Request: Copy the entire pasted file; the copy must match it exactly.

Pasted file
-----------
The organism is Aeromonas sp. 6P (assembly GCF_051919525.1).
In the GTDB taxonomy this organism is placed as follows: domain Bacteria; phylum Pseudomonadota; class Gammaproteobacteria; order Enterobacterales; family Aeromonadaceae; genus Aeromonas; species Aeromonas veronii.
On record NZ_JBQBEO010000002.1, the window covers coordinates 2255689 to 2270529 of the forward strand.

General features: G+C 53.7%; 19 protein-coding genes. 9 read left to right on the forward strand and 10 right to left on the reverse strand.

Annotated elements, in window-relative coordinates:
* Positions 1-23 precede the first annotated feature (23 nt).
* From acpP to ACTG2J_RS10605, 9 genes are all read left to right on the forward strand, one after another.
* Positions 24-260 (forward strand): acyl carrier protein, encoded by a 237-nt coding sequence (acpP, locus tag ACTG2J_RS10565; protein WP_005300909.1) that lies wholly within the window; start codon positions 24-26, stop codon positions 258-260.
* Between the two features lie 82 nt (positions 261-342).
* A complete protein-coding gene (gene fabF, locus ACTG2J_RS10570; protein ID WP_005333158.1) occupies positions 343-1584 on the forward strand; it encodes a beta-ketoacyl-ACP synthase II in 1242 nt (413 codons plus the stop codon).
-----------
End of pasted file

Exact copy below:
The organism is Aeromonas sp. 6P (assembly GCF_051919525.1).
In the GTDB taxonomy this organism is placed as follows: domain Bacteria; phylum Pseudomonadota; class Gammaproteobacteria; order Enterobacterales; family Aeromonadaceae; genus Aeromonas; species Aeromonas veronii.
On record NZ_JBQBEO010000002.1, the window covers coordinates 2255689 to 2270529 of the forward strand.

General features: G+C 53.7%; 19 protein-coding genes. 9 read left to right on the forward strand and 10 right to left on the reverse strand.

Annotated elements, in window-relative coordinates:
* Positions 1-23 precede the first annotated feature (23 nt).
* From acpP to ACTG2J_RS10605, 9 genes are all read left to right on the forward strand, one after another.
* Positions 24-260 (forward strand): acyl carrier protein, encoded by a 237-nt coding sequence (acpP, locus tag ACTG2J_RS10565; protein WP_005300909.1) that lies wholly within the window; start codon positions 24-26, stop codon positions 258-260.
* Between the two features lie 82 nt (positions 261-342).
* A complete protein-coding gene (gene fabF, locus ACTG2J_RS10570; protein ID WP_005333158.1) occupies positions 343-1584 on the forward strand; it encodes a beta-ketoacyl-ACP synthase II in 1242 nt (413 codons plus the stop codon).